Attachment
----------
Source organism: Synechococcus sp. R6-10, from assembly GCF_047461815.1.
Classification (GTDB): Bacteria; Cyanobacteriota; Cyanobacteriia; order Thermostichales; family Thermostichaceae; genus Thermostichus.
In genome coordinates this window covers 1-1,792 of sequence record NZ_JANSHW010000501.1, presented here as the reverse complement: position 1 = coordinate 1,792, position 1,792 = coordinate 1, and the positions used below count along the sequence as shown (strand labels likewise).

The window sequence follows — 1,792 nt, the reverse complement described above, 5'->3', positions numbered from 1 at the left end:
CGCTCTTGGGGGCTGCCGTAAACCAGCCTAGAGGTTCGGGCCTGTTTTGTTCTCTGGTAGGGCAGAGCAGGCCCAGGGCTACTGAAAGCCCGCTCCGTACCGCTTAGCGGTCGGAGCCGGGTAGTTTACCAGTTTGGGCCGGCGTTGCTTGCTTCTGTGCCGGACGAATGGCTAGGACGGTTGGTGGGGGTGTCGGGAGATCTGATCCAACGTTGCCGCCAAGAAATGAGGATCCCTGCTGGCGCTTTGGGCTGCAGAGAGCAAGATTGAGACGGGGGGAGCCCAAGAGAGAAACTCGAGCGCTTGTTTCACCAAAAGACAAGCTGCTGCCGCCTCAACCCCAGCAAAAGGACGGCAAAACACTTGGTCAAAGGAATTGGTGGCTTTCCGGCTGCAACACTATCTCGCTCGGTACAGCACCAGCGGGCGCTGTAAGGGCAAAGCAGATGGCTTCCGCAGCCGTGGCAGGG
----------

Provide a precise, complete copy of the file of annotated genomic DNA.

Source organism: Synechococcus sp. R6-10, from assembly GCF_047461815.1.
Classification (GTDB): Bacteria; Cyanobacteriota; Cyanobacteriia; order Thermostichales; family Thermostichaceae; genus Thermostichus.
In genome coordinates this window covers 1-1,792 of sequence record NZ_JANSHW010000501.1, presented here as the reverse complement: position 1 = coordinate 1,792, position 1,792 = coordinate 1, and the positions used below count along the sequence as shown (strand labels likewise).

The window sequence follows — 1,792 nt, the reverse complement described above, 5'->3', positions numbered from 1 at the left end:
CGCTCTTGGGGGCTGCCGTAAACCAGCCTAGAGGTTCGGGCCTGTTTTGTTCTCTGGTAGGGCAGAGCAGGCCCAGGGCTACTGAAAGCCCGCTCCGTACCGCTTAGCGGTCGGAGCCGGGTAGTTTACCAGTTTGGGCCGGCGTTGCTTGCTTCTGTGCCGGACGAATGGCTAGGACGGTTGGTGGGGGTGTCGGGAGATCTGATCCAACGTTGCCGCCAAGAAATGAGGATCCCTGCTGGCGCTTTGGGCTGCAGAGAGCAAGATTGAGACGGGGGGAGCCCAAGAGAGAAACTCGAGCGCTTGTTTCACCAAAAGACAAGCTGCTGCCGCCTCAACCCCAGCAAAAGGACGGCAAAACACTTGGTCAAAGGAATTGGTGGCTTTCCGGCTGCAACACTATCTCGCTCGGTACAGCACCAGCGGGCGCTGTAAGGGCAAAGCAGATGGCTTCCGCAGCCGTGGCAGGG